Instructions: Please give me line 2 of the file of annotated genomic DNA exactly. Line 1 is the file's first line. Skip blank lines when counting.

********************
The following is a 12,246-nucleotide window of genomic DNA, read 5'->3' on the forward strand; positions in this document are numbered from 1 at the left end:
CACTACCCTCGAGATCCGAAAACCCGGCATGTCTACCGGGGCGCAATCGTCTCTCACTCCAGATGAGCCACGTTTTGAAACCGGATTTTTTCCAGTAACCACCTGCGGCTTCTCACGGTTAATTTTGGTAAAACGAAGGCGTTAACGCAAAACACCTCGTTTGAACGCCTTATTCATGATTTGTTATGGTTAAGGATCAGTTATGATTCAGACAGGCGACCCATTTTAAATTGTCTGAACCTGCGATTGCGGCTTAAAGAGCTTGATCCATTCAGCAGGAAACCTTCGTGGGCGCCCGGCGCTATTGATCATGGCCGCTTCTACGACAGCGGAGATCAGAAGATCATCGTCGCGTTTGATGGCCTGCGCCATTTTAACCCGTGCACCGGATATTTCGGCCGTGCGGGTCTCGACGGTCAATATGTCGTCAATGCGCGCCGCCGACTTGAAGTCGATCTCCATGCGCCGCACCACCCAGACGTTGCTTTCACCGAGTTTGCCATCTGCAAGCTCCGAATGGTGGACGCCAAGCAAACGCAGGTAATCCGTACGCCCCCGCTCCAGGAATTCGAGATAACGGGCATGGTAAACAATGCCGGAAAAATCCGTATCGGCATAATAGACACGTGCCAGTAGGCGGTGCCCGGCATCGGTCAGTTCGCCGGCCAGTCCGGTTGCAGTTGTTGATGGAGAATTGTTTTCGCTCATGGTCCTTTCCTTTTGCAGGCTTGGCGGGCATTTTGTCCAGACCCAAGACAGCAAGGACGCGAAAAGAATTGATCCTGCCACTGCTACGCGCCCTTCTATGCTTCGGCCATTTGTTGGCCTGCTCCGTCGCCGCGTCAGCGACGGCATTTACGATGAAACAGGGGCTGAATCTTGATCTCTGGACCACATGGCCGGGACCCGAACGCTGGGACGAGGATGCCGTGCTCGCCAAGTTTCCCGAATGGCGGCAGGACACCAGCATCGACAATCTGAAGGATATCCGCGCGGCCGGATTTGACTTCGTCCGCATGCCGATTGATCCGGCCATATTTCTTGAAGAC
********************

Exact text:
CACTACCCTCGAGATCCGAAAACCCGGCATGTCTACCGGGGCGCAATCGTCTCTCACTCCAGATGAGCCACGTTTTGAAACCGGATTTTTTCCAGTAACCACCTGCGGCTTCTCACGGTTAATTTTGGTAAAACGAAGGCGTTAACGCAAAACACCTCGTTTGAACGCCTTATTCATGATTTGTTATGGTTAAGGATCAGTTATGATTCAGACAGGCGACCCATTTTAAATTGTCTGAACCTGCGATTGCGGCTTAAAGAGCTTGATCCATTCAGCAGGAAACCTTCGTGGGCGCCCGGCGCTATTGATCATGGCCGCTTCTACGACAGCGGAGATCAGAAGATCATCGTCGCGTTTGATGGCCTGCGCCATTTTAACCCGTGCACCGGATATTTCGGCCGTGCGGGTCTCGACGGTCAATATGTCGTCAATGCGCGCCGCCGACTTGAAGTCGATCTCCATGCGCCGCACCACCCAGACGTTGCTTTCACCGAGTTTGCCATCTGCAAGCTCCGAATGGTGGACGCCAAGCAAACGCAGGTAATCCGTACGCCCCCGCTCCAGGAATTCGAGATAACGGGCATGGTAAACAATGCCGGAAAAATCCGTATCGGCATAATAGACACGTGCCAGTAGGCGGTGCCCGGCATCGGTCAGTTCGCCGGCCAGTCCGGTTGCAGTTGTTGATGGAGAATTGTTTTCGCTCATGGTCCTTTCCTTTTGCAGGCTTGGCGGGCATTTTGTCCAGACCCAAGACAGCAAGGACGCGAAAAGAATTGATCCTGCCACTGCTACGCGCCCTTCTATGCTTCGGCCATTTGTTGGCCTGCTCCGTCGCCGCGTCAGCGACGGCATTTACGATGAAACAGGGGCTGAATCTTGATCTCTGGACCACATGGCCGGGACCCGAACGCTGGGACGAGGATGCCGTGCTCGCCAAGTTTCCCGAATGGCGGCAGGACACCAGCATCGACAATCTGAAGGATATCCGCGCGGCCGGATTTGACTTCGTCCGCATGCCGATTGATCCGGCCATATTTCTTGAAGAC